Russ James was born in Texas in 1926. In 1937, his family relocated to Los Angeles, where he did most of his growing up and going to school. But his love of airplanes had him going back to Texas during his summers off, and ultimately led him to enlist in the Navy at the age of 17 in 1943 and would serve his country until 1945.

“Every summer, as soon as school was out, I would catch a train back to Texas, back to my Uncle. He had an airfield out there. So I was raised around airplanes my whole life,” Russ said.

Russ flew his first airplane when he was 14 and fell in love with being behind the cockpit. His need to take to the skies is why he decided to join the Navy. His main goal was to fly airplanes.


“I knew if I could get in [to the Navy], I could show them I could fly the airplanes because I flew everything you could think of before I was 17,” added Russ.

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Russ James

However, the Navy didn’t let soldiers behind the cockpit until they turned 18, so it took some time before Russ could show off his skills flying military planes like B-2s. By that point, the Amphibious Forces had been created. Russ was stationed in the South Pacific and would fly out from Barbers Point in Hawaii for the next 30 months of his military career.

“I turned 18 about the time the Amphibious Forces were getting put together. They’d never had anything like the Amphibious Forces prior to this time,” continued Russ. “We were the first group that could do all land, sea, and air.”

The Amphibious Forces were a super secretive unit, and during the war, not many people knew they existed. In fact, people today still don’t know a ton about their existence. 

“Mainly, we were very little known because they didn’t want anybody to know about how those airplanes got down there ahead of time,” Russ shared. 

The Naval section of the Amphibious Forces, which included all branches of the military, would move B-52s and Douglas SBD Dauntless Bombers into occupied territory after an island was taken over.

“That was the easy part of our job. We’d do the fly by after an island was taken over. They would clear the airfield, and we would move the aircraft in because the next island would be so far away,” Russ explained. “When they had the invasions, we would go down in the fifth wave. This is after the troops are already in and some of the heavy artillery is going in. After the heavy artillery went in, we would go in and set up a radio communication with the two hospital ships.”

The soldiers would make their reports by flashing lights or using Morris Code, but it was mainly Morris Code that was used. That was skill that Russ used to create a evening newspaper every time he was aboard a ship.

“I put out a newspaper every evening. They [the troops] loved to see the Amphibious Forces come aboard their ship because they could get a newspaper every day. But we would only stay aboard the ship long enough for them to get to another island where we were setting up and doing our thing.”

Out of the six men who were a part of Russ’s unit, only three came home after their 30 months of serving in the South Pacific. In fact, there were many times when Russ barely made it back himself. Including when he got caught up in Typhoon Louise on October 9, 1945, which sunk the ship SC 686, which Russ was on.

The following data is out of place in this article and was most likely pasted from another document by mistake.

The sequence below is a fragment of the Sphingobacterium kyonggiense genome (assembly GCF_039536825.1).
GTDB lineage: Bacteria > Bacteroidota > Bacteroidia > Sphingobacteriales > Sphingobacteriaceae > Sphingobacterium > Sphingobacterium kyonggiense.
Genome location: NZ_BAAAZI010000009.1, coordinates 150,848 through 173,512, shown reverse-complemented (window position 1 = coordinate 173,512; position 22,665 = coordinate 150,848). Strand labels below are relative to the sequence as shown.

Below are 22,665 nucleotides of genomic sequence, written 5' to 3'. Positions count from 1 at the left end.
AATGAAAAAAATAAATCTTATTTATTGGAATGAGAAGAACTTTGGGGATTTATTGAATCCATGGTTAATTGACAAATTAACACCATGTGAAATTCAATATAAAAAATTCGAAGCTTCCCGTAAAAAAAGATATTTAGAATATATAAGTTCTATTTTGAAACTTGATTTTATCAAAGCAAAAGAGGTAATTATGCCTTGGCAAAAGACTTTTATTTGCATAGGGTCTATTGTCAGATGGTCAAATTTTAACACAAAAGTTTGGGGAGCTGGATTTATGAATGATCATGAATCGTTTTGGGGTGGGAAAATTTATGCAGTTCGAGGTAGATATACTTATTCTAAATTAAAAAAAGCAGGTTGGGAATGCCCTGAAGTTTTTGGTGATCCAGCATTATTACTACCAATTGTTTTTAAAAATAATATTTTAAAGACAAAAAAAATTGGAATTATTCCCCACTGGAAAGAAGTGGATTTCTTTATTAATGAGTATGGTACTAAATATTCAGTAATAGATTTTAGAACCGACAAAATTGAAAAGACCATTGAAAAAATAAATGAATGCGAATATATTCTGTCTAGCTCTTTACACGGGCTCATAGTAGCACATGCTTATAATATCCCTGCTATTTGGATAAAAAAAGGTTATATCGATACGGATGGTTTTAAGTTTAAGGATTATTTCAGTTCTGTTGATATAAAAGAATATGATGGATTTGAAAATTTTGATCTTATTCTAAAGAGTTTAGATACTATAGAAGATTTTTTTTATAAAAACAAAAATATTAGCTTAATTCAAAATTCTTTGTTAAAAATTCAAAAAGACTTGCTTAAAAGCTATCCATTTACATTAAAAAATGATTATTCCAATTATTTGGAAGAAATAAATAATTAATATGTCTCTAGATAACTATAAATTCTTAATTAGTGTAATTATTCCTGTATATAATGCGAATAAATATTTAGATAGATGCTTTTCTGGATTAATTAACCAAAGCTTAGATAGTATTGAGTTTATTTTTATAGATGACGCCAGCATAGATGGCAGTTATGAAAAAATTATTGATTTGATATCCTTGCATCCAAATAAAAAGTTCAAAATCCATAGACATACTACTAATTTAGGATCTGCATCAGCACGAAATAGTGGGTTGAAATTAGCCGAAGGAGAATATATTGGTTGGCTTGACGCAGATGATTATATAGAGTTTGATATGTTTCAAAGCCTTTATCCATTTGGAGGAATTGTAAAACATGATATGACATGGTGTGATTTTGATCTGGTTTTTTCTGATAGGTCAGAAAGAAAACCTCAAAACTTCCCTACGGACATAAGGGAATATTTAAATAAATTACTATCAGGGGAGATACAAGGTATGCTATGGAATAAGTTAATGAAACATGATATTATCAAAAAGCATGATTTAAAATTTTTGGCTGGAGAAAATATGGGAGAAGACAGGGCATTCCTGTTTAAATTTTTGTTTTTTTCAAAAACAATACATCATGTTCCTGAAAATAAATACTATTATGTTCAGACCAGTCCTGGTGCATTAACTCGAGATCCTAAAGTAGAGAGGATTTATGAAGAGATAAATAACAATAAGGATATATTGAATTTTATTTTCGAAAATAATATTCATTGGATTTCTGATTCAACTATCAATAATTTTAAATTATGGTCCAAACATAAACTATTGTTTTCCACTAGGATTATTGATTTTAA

“I was out on the water at least a day and a half, floating around,” Russ said. “I gave up before a rouge wave came along, and it must have been as big as that island because it pushed us right up on the island, and I hung on to a palm tree, wrapped my arms around it.”

Russ survived the typhoon but ended up getting Malaria while on the island, which saved his life. Three brave Marines snuck into Japanese Territory and stole fish heads to make soup to get him the protein needed by his body.

“To this day, I don’t like fish. It was terrible,” Russ stated. I went back to Hawaii, and they got me well again, but I’m fortunate to be here.”

Upon returning to civilian life, Russ attended the Don Martin School of Radio and Television Arts and Sciences on the G.I. bill. 

“I took a radio broadcasting course along with an engineering course,” said Russ.

When he got out of school, there were two radio stations he could have worked for, but San Luis Obispo was one tank of gas away, and he didn’t have money for two tanks, so he moved his now-late wife and their children up north in 1952 and started working at KVEC, before leaving to build cable systems in 1964.

“The reason I came to San Luis Obispo was one tank of gas, and they wanted to put up a television station. They were waiting for their license to come in. So, as soon as it came in, myself and Charlie Mitchell found a spot outside of Santa Barbara called Black Hill or something like that. We could pick up eight channels from Los Angeles, brought them into San Luis Obispo and put it on top of that mountain over here and brought them right into an area where we could pick up eight channels pretty well for $4.75 a month,” added Russ of his initial job in SLO.

Before he retired, almost 98-year-old Russ worked at the California Mid-State Fair doing publicity, promotions, and special events during the summer, and then during the school year, Russ drove a school bus. Russ even owned and flew airplanes after his four kids were out of school.

“Right now, I am a very happy and contented person,” Russ shared. The reason I am is that I have four successful children.”

Even though Russ is fully retired, that hasn’t slowed him down much. He’s currently teaching Bible Beliefs and Scriptual Memory classes out of his home to four students that he enjoys sharing his knowledge with.

Thank you for your service and your stories, Russ.


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